“The angel said to him, ‘Do not be afraid, Zechariah, because your prayer has been heard.  Your wife Elizabeth will bear you a son, and you shall name him John.  But now you will be speechless and unable to talk until the day these things take place, because you did not believe my words, which will be fulfilled at their proper time.”  (Luke 1:13, 20).

Luke records that the people wondered at Zechariah’s delay from emerging from the Holy of Holies, and were amazed that he was speechless when he withdrew from the inner sanctuary:

“When he came out, he was unable to speak to them, and they realized that he had seen a vision in the sanctuary.  He was gesturing to them but remained mute.” (Luke 1:22).

I believe Zechariah also lost his hearing too.  WHAT did I say?!  How can I presume this “strange” fact?  You might even say, “I have NEVER been told this before!”  Well, my evidence comes directly from what is written ALSO in Luke’s Gospel:

“So they made signs, asking his father what he wished him to be called” (Luke 1:62).

Why did they need to make “signs” to ask him a question if Zechariah was able to hear?  Zechariah himself would have had to make the signs to answer questions, since he was unable to speak.  Thus, I believe Zechariah was, in actuality, a “deaf – mute”, and not just deaf.

Well, actually, that is what I believed for some time.  I allowed my understanding of American English trapping me into believing what is NOT really there in the original word and meaning.  In the original Greek, the word-by-word translation proves my error in fact:

eneneuon {THEY MADE SIGNS} de tw {AND} patri  autou to {TO HIS FATHER} ti an {[AS TO] WHAT} qeloi {HE MIGHT WISH} kaleisqai {TO BE CALLED} auton {HIM}.

eneneuon actually translates to mean “signifying or expressing ‘by a nod or a sign’”.  So, in reality, Luke 1:62 simply says, “They ‘nodded’ at Zechariah, asking him what he wished for the infant to be called”.

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The last verse from today’s Gospel jumps fourteen verses to this next verse:

The child [John] grew and became strong in spirit, and he was in the desert until the day of his manifestation to Israel (Luke 1:80).

Interestingly, Luke uses very similar words to describe Jesus’ growing into manhood as well:

The child [Jesus] grew and became strong, filled with wisdom; and the favor of God was upon him. (Luke 2:40).

Jesus too, goes into the desert, starting His public Ministry by attending John the Baptist preaching and observing him baptizing in the Jordan River.  Jesus presented Himself to be baptized by John in the Jordan River – – two more parallels between John and Jesus indeed.

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To summarize, in today’s reading Elizabeth’s neighbors and relatives rejoice with her because God had shown her mercy in the birth of a son – – an heir.  However, they were confused when Elizabeth told them her infant’s name was to be “John”, which means “God has been gracious”.  Zechariah had been unable to speak since the Archangel Gabriel appeared to him, because, unlike Mary, he doubted the angel’s word.  When Zechariah writes “John is his name” all are amazed.  Then, a great fear comes upon everyone; and this event is spread and heard throughout all Judea:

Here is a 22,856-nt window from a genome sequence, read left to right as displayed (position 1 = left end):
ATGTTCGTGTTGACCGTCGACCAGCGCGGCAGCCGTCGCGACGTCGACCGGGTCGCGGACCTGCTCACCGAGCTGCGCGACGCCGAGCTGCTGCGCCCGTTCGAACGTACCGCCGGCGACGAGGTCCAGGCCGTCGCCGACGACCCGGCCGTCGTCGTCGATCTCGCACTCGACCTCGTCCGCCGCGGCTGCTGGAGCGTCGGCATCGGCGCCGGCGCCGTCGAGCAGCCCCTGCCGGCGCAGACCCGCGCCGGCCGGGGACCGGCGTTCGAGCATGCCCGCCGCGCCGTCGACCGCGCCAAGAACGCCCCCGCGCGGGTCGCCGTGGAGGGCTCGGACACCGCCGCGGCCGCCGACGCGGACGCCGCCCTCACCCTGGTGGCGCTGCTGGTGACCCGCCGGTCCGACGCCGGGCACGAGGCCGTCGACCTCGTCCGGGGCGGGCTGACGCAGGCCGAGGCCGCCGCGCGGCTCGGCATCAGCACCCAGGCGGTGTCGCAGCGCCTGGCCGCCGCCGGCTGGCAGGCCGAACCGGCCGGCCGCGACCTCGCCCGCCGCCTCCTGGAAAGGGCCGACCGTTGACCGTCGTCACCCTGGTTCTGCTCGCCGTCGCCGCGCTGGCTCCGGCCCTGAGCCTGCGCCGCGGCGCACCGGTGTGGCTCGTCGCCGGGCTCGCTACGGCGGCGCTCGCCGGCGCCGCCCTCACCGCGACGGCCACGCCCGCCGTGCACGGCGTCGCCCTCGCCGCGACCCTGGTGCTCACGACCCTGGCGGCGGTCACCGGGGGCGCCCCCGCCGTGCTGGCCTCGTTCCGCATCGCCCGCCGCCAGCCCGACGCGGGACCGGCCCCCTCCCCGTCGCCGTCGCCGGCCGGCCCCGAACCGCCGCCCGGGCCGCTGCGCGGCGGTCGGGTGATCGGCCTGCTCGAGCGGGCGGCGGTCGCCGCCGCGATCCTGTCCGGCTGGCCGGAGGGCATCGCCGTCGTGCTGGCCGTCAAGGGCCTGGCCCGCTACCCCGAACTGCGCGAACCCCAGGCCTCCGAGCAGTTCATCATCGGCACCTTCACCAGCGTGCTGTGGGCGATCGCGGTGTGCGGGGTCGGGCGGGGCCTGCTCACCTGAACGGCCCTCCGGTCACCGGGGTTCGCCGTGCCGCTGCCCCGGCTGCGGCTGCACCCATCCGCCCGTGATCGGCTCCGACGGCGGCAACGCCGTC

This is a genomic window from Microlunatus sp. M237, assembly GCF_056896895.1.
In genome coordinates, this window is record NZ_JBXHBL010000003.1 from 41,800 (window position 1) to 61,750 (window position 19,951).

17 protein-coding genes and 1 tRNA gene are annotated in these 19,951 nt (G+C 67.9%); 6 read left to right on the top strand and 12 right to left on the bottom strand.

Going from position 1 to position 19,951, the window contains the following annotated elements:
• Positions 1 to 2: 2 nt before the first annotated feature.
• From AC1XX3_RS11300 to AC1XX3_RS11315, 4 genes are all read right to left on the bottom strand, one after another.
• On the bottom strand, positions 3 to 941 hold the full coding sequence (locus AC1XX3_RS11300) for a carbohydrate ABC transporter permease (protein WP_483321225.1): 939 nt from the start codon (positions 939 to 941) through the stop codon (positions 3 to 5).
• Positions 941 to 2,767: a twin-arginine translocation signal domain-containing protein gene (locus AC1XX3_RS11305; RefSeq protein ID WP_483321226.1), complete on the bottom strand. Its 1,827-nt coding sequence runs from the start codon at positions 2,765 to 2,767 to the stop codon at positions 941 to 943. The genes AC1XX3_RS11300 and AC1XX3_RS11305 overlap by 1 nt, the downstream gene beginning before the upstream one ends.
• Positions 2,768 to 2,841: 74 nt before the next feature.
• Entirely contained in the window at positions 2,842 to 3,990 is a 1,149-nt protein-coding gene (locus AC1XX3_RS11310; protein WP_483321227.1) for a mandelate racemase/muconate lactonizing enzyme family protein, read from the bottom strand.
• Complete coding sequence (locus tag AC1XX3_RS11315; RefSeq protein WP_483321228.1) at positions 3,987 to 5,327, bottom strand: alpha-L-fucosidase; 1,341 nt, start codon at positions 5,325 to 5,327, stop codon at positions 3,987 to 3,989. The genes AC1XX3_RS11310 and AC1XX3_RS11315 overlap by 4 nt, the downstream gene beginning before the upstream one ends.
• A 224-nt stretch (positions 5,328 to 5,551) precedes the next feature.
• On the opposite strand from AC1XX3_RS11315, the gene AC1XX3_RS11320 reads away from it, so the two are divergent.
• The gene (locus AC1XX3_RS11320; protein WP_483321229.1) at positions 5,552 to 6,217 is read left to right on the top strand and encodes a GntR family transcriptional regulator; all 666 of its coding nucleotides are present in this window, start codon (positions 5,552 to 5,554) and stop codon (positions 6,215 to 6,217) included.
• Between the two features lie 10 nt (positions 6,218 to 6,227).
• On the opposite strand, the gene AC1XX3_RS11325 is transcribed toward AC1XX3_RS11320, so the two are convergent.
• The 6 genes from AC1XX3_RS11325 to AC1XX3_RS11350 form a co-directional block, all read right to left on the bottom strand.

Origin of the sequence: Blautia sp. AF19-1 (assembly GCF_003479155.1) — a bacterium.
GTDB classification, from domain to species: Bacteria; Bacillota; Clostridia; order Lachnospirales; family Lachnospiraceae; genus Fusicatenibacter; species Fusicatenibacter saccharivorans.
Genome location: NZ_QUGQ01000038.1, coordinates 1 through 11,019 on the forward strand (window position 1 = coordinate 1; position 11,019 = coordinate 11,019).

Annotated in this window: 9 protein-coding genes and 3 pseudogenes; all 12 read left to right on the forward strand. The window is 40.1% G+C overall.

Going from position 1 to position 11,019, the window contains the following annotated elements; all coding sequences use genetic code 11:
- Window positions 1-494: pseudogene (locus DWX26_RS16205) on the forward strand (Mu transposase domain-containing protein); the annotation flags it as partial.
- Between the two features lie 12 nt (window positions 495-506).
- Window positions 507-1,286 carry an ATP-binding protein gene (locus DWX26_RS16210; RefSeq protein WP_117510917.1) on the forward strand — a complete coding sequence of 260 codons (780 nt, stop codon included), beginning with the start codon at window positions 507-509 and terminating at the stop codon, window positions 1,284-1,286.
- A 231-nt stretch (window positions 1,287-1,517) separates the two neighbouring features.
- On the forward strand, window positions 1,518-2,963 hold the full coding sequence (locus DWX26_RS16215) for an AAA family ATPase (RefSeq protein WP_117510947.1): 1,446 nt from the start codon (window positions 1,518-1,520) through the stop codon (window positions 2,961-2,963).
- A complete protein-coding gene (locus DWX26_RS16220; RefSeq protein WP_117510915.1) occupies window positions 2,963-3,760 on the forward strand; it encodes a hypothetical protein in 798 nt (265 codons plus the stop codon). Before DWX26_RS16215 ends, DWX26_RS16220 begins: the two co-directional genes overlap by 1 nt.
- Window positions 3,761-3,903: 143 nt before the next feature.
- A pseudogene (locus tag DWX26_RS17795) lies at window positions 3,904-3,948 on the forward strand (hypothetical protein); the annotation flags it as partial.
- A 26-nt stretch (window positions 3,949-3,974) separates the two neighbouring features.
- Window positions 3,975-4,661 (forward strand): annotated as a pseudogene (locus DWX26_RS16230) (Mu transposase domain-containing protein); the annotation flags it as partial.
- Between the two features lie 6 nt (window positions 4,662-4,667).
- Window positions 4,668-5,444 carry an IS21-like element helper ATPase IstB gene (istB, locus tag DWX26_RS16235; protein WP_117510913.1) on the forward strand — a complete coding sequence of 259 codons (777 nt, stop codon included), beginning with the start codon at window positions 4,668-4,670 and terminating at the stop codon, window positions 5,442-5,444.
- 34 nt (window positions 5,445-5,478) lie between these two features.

Then fear came upon all their neighbors, and all these matters were discussed throughout the hill country of Judea” (Luke 1:65). 

Fear – – Awe – – along with joy and praise – – is the appropriate response to God’s mercy, per Luke.  I am sure people present and/or hearing of this event wondered what this infant would become, but this question was already answered by Gabriel:

He will be great in the sight of [the] Lord.  He will drink neither wine nor strong drink.  He will be filled with the Holy Spirit even from his mother’s womb, and he will turn many of the children of Israel to the Lord their God. (Luke 1:15-16).

Zechariah responds with praise in his famous hymn of prayer, the “Benedictus” or “Canticle of Zechariah”:

“Blessed be the Lord, the God of Israel, for he has visited and brought redemption to his people.  He has raised up a horn for our salvation within the house of David his servant, even as he promised through the mouth of his holy prophets from of old: salvation from our enemies and from the hand of all who hate us, to show mercy to our fathers and to be mindful of his holy covenant and of the oath he swore to Abraham our father, and to grant us that, rescued from the hand of enemies, without fear we might worship him in holiness and righteousness before him all our days.  And you, child, will be called prophet of the Most High, for you will go before the Lord to prepare his ways, to give his people knowledge of salvation through the forgiveness of their sins, because of the tender mercy of our God by which the daybreak from on high will visit us to shine on those who sit in darkness and death’s shadow, to guide our feet into the path of peace.” (Luke 1:68-79).